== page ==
It is possible to see how any hint of disloyalty, particularly among his relatives, would trigger the rage of Henry VIII. Another of the Pole brothers, Geoffrey, was the weak link. Questioned by Cromwell’s representatives, he eventually babbled family gossip about his oldest brother and Henry Courtenay. Twice Geoffrey tried to commit suicide in the Tower of London rather than be used against his family, but he was kept alive. Now the Yorkist descendants’ understandable fear of the king and their behind-closed-doors affinity with the Pilgrimage of Grace rebels were revealed. “The king’s leg will kill him, and we will have a merry stirring,” Montague is supposed to have said. Courtenay is believed to have corresponded with Reginald Pole and has “the means” to muster a rebellion because of his property and wealth. Just as with the duke of Buckingham, they hadn’t taken any action or formed a plan. But their mutterings were enough.
Lord Montague and Henry Courtenay were imprisoned, rapidly tried, and beheaded on Tower Hill. It is said they asked to die together. Just as he had sent for a special swordsman for Anne Boleyn, Henry VIII granted his cousins this favor. They died on January 9th, 1539.
It’s unknown whether anyone tried to defend the two men. Thomas Cromwell certainly did not try to save them, but neither was he the guiding force in their destruction. It was Henry VIII.
Nicolas Carew was upset about what happened to his friends. According to an informant, Carew said about Courtenay: “I marvel greatly that the indictment against the lord Marquis was so secretly handled and for what purpose, for the like was never seen.” That was enough. Sir Nicholas Carew was beheaded on March 3rd, 1539 at Tower Hill. Montague’s brother-in-law, Edward Neville, was also arrested and killed. However, it was thought that Cromwell targeted him because of a longstanding dispute over land.
As Antonia Fraser wrote, “Women and children came next.”
Margaret Pole, Gertrude Courtenay, Gertrude’s son Edward, and Montague’s young son were all taken to the Tower of London.
Margaret, now over 65 years old, was questioned extensively but they could not come up with evidence of treason against her. For months she languished under house arrest and then within the Tower, throughout the King’s marriage and divorce from Anne of Cleves and subsequent marriage to Catherine Howard. It may have seemed she was forgotten.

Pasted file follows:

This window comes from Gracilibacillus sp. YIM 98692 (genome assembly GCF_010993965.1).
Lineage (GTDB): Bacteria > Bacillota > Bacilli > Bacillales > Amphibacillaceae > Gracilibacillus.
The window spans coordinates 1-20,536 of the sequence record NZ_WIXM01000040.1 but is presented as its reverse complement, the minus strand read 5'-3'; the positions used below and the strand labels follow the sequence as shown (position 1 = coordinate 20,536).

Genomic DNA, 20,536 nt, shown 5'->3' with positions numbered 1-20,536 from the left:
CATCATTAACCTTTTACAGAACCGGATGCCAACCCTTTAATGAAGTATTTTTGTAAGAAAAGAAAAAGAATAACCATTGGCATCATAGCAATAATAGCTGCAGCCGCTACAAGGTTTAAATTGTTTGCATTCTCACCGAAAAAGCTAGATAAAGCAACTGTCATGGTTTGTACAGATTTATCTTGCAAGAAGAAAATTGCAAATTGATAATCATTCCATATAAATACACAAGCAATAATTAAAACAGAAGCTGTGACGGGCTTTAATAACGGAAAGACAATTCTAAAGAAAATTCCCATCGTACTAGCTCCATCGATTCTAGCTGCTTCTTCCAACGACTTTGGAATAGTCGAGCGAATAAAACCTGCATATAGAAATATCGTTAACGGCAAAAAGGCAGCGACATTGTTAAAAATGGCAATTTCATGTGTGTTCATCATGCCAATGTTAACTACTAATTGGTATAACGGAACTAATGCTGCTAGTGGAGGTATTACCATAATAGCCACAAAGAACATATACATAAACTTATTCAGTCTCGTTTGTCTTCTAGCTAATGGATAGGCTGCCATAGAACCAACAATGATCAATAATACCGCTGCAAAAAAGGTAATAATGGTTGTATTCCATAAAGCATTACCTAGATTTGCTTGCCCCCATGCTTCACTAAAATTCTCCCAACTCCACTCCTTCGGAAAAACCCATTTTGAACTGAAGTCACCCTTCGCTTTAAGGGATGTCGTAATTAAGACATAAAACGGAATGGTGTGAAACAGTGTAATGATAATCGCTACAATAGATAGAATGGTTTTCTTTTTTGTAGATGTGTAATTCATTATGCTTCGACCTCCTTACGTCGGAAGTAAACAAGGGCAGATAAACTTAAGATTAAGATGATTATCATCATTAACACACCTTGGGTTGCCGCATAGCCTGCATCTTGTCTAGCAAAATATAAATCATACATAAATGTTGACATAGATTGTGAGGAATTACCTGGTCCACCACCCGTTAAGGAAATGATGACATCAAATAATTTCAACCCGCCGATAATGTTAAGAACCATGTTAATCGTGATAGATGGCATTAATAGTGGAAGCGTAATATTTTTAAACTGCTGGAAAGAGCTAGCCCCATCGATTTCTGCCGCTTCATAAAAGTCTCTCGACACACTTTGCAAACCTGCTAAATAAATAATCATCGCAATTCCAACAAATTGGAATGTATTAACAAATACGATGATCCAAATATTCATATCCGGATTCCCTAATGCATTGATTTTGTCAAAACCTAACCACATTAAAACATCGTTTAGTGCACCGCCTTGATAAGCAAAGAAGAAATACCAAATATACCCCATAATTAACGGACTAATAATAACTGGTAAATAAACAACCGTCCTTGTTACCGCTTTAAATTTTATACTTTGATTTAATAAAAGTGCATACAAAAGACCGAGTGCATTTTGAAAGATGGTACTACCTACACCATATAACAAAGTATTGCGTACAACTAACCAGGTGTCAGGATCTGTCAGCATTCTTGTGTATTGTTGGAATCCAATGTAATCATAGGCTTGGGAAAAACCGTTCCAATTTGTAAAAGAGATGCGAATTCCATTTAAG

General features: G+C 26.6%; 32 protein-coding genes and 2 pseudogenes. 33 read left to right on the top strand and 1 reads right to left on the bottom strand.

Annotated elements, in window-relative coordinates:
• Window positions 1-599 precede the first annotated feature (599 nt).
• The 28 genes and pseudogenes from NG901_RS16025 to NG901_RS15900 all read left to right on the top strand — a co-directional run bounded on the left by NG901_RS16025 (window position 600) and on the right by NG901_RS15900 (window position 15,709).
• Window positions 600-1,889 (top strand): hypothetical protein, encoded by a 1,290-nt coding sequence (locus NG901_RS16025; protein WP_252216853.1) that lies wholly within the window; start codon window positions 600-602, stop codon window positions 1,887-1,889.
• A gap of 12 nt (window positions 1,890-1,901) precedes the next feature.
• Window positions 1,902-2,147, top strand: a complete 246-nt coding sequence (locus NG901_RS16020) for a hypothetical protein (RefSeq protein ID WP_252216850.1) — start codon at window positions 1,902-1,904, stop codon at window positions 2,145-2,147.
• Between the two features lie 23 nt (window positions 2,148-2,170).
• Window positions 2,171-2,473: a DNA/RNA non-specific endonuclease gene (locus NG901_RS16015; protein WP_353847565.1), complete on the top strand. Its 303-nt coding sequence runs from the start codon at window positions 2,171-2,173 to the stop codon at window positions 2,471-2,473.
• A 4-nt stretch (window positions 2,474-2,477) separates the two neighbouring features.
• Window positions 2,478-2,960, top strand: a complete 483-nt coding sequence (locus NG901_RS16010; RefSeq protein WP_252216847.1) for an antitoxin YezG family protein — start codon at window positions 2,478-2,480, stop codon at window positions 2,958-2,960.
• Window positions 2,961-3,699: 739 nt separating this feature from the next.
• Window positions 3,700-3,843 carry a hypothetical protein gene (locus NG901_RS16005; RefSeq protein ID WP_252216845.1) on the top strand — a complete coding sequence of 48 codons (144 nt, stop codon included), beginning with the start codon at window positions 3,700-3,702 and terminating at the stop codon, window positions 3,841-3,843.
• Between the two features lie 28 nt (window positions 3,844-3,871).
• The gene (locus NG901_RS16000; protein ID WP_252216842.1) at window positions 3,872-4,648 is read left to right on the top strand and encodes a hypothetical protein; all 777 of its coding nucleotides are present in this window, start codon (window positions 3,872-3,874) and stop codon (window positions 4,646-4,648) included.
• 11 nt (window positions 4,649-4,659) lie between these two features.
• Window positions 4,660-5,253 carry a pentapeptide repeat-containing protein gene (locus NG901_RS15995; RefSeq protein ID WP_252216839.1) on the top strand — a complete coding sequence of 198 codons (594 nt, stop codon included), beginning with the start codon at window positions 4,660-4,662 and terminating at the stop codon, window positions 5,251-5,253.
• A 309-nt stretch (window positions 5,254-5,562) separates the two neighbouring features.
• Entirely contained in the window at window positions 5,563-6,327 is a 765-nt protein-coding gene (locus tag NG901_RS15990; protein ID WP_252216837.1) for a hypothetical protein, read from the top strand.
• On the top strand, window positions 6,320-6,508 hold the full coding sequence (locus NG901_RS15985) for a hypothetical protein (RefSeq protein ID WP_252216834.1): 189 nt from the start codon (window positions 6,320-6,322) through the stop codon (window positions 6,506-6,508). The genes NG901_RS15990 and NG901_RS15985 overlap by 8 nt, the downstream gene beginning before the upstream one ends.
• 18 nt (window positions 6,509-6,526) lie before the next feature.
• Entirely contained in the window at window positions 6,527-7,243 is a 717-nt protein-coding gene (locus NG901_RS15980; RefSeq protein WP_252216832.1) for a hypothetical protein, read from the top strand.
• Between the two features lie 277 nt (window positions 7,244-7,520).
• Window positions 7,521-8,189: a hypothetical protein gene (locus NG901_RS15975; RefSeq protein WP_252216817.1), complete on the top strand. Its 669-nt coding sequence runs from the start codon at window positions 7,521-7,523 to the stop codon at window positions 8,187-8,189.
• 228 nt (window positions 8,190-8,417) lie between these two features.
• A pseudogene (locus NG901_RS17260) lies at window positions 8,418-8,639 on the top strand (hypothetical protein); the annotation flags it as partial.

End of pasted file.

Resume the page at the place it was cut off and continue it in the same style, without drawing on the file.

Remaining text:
But on May 27, 1541, Margaret Pole was told that shortly she would die. As Chapuys wrote, the countess “found the thing very strange,” as she had no idea “of what crime she was accused.” She hadn’t been tried.
The regular Tower executioner was not present. The task fell to a “wretched and blundering youth” who tried to behead Margaret with an axe but kept missing her neck. She was eventually hacked to death before the traumatized crowd.
This was possibly the most brutal execution of the reign of Henry VIII. Sadly, she was not the final victim of the Exeter Conspiracy. Montague’s son disappeared from the record at some point in the Tower of London, not unlike the young sons of Edward IV in the 15th century. As for Gertrude Courtenay, she was released and so was her son–but not for 15 years.
In an epilogue to the Exeter Conspiracy, in the 20th century, an Australian named Michael Abney-Hastings became a curiosity when he put forward that he had a claim to the throne of England. Who was he descended from? Not Henry VII and Elizabeth of York, the ancestors of every monarch up to and including Elizabeth II and King Charles III. No, Abney-Hastings is a descendant of Henry Pole, Lord Montague, by one of his surviving children.
One suspects that Henry VIII would not be amused.
Nancy Bilyeau is the author of the Joanna Stafford series, a Tudor thriller trilogy with a Dominican novice as the main character. The Exeter Conspiracy is a central part of the plot of The Chalice.
The Crown and The Chalice were re-published by Orion Books on November 23, 2023. For more information, go to www.nancybilyeau.com.